Summarize some of the important philosophical positions and concepts we have been discussing over the course of this unit.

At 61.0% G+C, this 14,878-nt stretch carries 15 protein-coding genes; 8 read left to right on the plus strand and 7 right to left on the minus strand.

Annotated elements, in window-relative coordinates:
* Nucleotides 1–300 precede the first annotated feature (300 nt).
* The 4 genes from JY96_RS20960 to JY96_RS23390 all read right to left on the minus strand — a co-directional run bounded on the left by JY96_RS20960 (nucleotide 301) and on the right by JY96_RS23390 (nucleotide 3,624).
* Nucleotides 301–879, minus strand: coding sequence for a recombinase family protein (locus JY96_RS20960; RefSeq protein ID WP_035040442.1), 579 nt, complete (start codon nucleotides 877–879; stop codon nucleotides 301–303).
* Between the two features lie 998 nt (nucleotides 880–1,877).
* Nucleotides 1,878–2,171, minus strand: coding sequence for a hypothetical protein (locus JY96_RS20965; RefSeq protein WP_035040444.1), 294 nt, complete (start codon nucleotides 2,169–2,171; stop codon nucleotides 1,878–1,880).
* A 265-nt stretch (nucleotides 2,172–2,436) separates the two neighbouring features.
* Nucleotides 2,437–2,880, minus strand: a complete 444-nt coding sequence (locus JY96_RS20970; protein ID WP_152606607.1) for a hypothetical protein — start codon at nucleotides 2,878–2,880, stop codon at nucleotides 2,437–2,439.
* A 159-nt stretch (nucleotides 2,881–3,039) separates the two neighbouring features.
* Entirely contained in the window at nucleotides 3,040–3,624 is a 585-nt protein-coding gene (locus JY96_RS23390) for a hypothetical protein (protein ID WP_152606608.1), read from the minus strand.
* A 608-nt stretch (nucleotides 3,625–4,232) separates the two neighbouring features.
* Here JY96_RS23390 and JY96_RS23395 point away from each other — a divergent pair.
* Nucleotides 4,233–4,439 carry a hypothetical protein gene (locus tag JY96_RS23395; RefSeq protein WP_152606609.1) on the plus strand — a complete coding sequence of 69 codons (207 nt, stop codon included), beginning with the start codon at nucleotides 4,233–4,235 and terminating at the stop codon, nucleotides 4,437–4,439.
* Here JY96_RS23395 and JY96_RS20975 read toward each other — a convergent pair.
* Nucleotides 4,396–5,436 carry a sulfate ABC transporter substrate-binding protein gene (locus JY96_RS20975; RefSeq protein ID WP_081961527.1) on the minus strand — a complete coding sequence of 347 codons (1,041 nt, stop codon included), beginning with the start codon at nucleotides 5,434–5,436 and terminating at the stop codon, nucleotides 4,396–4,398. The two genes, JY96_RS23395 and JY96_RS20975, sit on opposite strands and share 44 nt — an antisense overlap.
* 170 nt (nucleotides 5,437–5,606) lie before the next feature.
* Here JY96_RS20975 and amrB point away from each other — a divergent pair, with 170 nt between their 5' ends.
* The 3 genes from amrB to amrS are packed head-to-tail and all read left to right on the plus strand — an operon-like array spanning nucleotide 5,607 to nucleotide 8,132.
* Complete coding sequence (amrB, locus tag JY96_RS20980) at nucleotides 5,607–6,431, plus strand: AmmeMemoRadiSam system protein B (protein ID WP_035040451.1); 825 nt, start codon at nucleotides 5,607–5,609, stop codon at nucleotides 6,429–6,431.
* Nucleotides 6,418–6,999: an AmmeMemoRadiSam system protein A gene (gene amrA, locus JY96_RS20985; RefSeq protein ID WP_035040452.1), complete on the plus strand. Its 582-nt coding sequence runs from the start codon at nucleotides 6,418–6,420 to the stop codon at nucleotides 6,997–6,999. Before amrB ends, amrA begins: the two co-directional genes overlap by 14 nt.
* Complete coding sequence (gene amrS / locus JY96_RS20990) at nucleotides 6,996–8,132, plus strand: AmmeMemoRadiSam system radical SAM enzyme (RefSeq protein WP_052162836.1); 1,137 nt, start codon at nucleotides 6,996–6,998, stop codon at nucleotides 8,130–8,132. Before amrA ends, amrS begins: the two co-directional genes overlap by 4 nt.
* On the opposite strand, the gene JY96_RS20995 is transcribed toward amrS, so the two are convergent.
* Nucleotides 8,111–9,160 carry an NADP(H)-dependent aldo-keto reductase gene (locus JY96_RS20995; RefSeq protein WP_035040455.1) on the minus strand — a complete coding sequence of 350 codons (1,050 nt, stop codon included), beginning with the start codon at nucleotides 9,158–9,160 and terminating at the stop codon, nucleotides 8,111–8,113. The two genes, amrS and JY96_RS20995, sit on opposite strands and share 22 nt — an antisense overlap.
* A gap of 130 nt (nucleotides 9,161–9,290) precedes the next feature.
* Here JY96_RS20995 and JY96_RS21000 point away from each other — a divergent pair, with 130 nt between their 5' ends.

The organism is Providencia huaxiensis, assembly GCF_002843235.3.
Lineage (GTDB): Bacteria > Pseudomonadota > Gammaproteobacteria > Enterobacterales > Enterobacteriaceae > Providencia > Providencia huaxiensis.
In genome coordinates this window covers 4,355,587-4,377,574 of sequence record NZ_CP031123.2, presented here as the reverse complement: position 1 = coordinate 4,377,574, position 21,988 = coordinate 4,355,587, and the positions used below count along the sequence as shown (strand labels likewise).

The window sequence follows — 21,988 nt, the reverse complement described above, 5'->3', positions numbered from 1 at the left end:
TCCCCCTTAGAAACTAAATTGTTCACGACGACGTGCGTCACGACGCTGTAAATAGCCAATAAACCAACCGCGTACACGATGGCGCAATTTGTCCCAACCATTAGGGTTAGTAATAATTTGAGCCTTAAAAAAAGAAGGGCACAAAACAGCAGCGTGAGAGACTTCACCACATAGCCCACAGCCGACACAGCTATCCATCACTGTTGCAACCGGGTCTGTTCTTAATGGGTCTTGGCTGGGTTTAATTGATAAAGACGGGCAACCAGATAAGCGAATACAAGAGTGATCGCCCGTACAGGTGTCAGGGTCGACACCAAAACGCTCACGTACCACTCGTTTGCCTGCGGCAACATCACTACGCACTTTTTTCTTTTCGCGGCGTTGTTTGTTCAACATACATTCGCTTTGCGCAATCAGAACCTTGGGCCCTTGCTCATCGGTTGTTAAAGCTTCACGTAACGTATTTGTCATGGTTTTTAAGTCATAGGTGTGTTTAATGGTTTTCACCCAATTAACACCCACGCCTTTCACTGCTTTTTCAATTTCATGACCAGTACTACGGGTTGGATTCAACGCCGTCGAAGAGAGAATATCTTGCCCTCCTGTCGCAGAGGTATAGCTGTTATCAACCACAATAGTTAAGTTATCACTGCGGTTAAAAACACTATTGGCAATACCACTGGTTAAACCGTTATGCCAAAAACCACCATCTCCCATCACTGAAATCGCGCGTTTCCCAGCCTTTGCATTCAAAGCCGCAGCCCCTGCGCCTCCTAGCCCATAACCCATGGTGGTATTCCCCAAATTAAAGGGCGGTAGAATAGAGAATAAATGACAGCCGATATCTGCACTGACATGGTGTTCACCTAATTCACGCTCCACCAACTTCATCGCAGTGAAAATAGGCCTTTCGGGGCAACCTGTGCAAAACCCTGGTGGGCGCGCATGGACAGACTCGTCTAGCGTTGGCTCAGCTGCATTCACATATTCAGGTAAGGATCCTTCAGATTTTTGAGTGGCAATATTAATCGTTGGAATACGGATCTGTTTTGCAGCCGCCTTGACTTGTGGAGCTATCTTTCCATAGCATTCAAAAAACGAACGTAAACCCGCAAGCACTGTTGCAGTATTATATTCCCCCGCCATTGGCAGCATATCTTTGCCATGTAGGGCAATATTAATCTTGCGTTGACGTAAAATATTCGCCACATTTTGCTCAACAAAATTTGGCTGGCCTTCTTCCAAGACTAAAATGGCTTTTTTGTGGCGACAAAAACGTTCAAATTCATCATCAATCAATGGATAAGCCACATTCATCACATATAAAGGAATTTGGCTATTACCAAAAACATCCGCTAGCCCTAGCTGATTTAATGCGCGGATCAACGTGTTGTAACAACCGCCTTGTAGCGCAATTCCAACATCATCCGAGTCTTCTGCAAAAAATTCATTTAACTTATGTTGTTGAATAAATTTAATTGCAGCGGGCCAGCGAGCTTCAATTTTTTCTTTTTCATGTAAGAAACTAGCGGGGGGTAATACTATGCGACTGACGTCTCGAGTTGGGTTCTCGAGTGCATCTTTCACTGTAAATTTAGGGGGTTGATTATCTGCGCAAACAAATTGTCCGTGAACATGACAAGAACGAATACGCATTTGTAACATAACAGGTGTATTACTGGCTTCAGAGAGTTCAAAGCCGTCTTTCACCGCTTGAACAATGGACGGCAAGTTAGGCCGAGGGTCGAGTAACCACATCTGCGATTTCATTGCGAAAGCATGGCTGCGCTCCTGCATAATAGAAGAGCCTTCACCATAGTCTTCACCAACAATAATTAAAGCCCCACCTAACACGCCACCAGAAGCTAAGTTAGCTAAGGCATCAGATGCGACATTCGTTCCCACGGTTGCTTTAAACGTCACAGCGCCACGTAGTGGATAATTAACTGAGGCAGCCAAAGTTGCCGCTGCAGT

Prompt: Below are a series of prompts which summarize some of the important philosophical positions and concepts we have been discussing over the course of this unit. Your task is to fill out one of these summaries as if you were trying to explain them to an “intelligent outsider,” i.e., someone (like your roommate or parent) who has not been attending our lectures or reading our assignments. I will evaluate your responses based on (i) how well you display your understanding of the arguments and (ii) concepts at issue. Don’t take anything for granted or assume I’ll just know what you mean: Spell it out! Do, however, use (iii) the text to support your interpretations at every turn. Convince your audience that you’ve got the author’s position right. But only use direct quotes when the exact wording the author uses is crucial; otherwise use paraphrasing whenever possible. Make sure to use (iv) (Author, Page #) citations. You do not need to include my lectures outlines or the text in your work cited page. Don’t (v) use any sources except online encyclopedias (e.g., IEP, SEP, and wiki), but do include the specific entries in your work cited page. Be extremely careful not to plagiarize, because I will fail you for the course. And be careful not to rely too heavily on outside sources, if at all. If I can’t tell you understand what you are talking about because of that kind of reliance, I won’t give you credit. Make (vi) sure to stay focused on the points I’ve highlighted in the prompt, especially those marked out be a letter in parentheses. You have a limited amount of space, so you’ll have to (vii) be judicious in choosing what points to emphasize and (viii) careful not waste space on tangentially related arguments or concepts. Use a standard 12pt font, double spaced. Keep your essay (ix) between 1200 and 1500 words (not including the works cited page). Do not go over! Plato’s theory of the forms is an attempt to address (a) “the problem of one over many” by positing the existence of (b) uninstantiated universals (236). There are a variety of reasons philosophers have thought universals can d do have a transcendent existence, but one of the more common ones, which Armstrong refers to as (c) “the argument from the meaning of general terms”, is semantic in nature (237). Simply put, it is claimed that their existence is pointed to by the way we use language—predicates in particular—and is required in order for certain predicates (especially those referring to imaginary or fictional things) to have genuine meaning. If correct, we could know what universals there are simply (d) on a priori grounds (241). D. M. Armstrong ultimately rejects this argument, contending that it does not successfully undermine (e) “the principle of instantiation” (234). He points out, like Quine before him, that it commits the “Fido fallacy” by conflating naming and meaning (237/184). He does not, however, deny the existence of universals at all. Instead, Armstrong posits (f) instantiated or “immanent” universals, which we can discover on a posteriori grounds. The result is broadly Aristotelian ontology where (g) “states of affairs” (i.e. concrete particulars) are the fundamental kinds of beings or things that exist. According to Armstrong, they must exist over and above their constituents, if what he calls the (h) “the truth-maker principle” is true (243).

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